HP's New Wave program is doing well in Japan because it runs on more machines than does Windows 3.0. Canon is now introducing a Japanese version. [Japan Marketing Group, MicroTimes, 9/2.]
The Defense Department intends to stick with Ada. (An Air Force study consisting of five sub-studies showed that Ada beats C++ in capability, reusability, readability, large-scale software engineering, reliability, maintainability, lifecycle cost, reducing project risk, and availability of qualified programmers -- for DoD-type projects. C++ was superior in efficiency, compilation speed, object-oriented support, ease of use, integration with off-the-shelf software, popularity, and acceptance.) Ada is currently mandated for all DoD projects unless it is not cost-effective. There are 387 Ada projects, with then number tripling every year. The Navy has 161 projects; the Air Force 140; the Army 51; the Marine Corps 28; and other DoD agencies have 7. DoD is also tracking 168 academic, commercial, civilian government, and international projects. [John Keller, Military & Aerospace Electronics, 8/91.]
Here's news from the NSF Directorate for Computer and Information Science and Engineering (CISE). [Charles Brownstein, CISE NEWS, 8/27/91.] Calton Pu helped me get hooked up with this newsletter. Contact firstname.lastname@example.org for a free subscription.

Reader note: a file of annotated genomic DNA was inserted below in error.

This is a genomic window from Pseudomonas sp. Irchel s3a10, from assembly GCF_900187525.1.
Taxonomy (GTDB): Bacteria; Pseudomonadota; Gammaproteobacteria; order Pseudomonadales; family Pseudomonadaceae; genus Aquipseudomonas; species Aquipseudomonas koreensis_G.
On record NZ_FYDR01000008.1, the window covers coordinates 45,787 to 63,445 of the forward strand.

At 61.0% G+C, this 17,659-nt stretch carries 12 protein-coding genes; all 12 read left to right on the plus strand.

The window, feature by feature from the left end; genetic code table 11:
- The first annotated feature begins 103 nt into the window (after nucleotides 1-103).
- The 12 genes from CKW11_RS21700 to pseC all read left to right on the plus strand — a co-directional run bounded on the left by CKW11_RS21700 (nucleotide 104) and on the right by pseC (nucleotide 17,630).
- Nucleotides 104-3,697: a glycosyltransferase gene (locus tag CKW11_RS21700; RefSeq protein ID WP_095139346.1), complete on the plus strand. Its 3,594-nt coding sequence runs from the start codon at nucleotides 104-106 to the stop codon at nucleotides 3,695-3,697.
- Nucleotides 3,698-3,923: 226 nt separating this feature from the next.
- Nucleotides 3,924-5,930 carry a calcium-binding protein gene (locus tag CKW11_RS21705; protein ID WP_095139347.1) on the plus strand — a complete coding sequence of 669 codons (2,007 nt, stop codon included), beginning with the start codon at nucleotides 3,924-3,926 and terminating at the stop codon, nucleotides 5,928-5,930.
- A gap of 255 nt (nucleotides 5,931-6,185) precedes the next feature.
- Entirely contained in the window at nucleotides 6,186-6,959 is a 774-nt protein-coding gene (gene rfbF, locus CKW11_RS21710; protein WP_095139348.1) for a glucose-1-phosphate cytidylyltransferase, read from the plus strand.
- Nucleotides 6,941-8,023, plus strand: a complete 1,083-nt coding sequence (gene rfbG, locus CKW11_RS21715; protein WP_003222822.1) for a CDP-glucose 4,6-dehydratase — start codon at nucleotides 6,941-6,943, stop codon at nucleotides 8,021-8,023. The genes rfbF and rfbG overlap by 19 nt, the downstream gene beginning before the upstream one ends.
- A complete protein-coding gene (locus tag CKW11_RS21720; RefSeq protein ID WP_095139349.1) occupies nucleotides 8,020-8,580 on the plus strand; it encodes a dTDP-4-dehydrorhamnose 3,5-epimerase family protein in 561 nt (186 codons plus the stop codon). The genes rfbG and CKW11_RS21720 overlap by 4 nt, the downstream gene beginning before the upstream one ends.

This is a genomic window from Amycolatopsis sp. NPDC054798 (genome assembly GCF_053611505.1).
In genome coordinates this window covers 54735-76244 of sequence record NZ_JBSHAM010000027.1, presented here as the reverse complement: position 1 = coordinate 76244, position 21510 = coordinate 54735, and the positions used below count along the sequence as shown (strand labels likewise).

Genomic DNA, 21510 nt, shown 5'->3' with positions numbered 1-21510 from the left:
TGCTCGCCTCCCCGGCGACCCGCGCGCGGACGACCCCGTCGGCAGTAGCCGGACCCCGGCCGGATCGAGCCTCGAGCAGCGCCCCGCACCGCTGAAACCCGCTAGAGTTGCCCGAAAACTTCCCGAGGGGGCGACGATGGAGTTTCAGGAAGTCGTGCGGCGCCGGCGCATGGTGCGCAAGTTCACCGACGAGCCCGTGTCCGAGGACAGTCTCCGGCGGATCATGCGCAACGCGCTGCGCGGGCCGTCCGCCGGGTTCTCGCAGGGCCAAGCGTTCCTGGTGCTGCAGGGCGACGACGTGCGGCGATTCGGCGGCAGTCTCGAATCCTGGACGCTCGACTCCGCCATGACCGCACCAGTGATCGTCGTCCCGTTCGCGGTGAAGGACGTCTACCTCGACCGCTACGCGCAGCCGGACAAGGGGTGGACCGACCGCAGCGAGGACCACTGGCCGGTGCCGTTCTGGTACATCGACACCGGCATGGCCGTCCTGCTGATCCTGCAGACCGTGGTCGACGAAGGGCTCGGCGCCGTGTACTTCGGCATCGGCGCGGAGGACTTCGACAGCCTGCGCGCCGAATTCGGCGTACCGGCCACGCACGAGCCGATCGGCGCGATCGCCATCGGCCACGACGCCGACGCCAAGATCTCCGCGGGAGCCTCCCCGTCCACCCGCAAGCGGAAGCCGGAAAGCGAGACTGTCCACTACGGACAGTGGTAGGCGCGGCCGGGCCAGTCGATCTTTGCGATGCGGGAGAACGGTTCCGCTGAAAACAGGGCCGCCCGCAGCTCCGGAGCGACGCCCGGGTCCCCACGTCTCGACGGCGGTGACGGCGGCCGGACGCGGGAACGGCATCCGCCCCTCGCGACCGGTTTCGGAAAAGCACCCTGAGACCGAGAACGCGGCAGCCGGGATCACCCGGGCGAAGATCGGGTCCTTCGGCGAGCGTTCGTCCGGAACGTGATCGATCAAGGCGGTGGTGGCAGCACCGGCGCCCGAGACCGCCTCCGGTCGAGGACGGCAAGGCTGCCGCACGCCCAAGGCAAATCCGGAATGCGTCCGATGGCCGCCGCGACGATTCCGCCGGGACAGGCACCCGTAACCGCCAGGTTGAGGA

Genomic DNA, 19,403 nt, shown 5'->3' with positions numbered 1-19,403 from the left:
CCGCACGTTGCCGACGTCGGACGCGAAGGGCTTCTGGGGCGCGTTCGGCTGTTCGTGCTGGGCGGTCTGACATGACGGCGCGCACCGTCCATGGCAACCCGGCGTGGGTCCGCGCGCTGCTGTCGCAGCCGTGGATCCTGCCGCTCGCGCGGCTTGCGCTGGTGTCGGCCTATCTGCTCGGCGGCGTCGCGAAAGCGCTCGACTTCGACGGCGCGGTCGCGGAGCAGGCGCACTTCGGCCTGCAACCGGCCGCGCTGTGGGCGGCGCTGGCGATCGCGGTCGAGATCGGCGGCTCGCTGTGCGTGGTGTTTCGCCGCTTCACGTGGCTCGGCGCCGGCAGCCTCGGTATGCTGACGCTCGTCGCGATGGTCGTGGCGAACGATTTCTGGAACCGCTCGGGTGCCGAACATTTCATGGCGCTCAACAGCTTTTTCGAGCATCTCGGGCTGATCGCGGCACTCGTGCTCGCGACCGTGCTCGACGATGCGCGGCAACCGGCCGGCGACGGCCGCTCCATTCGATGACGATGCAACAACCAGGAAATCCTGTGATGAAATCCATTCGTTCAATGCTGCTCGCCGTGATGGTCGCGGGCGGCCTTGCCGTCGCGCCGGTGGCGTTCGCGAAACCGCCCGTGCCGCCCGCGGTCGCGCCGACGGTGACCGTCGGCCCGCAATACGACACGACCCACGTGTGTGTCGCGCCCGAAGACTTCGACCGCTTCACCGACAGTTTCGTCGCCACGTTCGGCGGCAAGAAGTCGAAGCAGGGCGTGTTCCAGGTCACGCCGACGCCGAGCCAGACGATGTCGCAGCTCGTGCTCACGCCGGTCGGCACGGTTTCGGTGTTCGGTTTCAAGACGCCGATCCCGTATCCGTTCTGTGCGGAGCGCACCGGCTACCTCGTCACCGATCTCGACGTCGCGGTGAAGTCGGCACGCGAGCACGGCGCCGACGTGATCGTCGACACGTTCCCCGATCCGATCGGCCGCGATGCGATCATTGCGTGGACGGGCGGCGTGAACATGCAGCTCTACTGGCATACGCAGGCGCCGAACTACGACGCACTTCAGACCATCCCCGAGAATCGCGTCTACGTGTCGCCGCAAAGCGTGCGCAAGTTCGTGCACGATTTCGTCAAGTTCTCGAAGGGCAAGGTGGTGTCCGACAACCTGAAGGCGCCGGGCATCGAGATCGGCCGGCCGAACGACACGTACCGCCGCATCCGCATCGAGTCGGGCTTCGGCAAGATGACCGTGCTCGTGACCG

Nico Habermann, Dean of CS at CMU, will take leave to serve as the Assistant Director (i.e., head) of CISE, a position last held by Bill Wulf. Chuck Brownstein (email@example.com) will stay on as his Deputy. Melvin Ciment will continue as NSF coordinator for the High Performance Computing and Communications (HPCC) initiative. The CISE office number is (202) 357-7936.
Rich DeMillo, Division Director for Computer and Computation Research, is returning to Purdue. Bruce Barnes is Deputy and Acting Division Director. (CCR's Director serves under the CISE Assistant Director (!), who serves under the NSF Director, Walter Massey.) Harry Hedges is stepping down as Director of Cross Disciplinary Activities (CDA), but staying to help out in CCR. (That's jargon for keeping the paperwork moving until they can hire full-time directors with suitable interests and credentials.) NSF is recruiting for both the Division Director and CDA positions. I infer that they are also seeking program directors for Programming Languages and Compilers, Operating Systems and Software Systems, and Software Engineering. In fact, you never know what NSF might be looking for. If you want to work there, it makes sense to contact the division director early and often.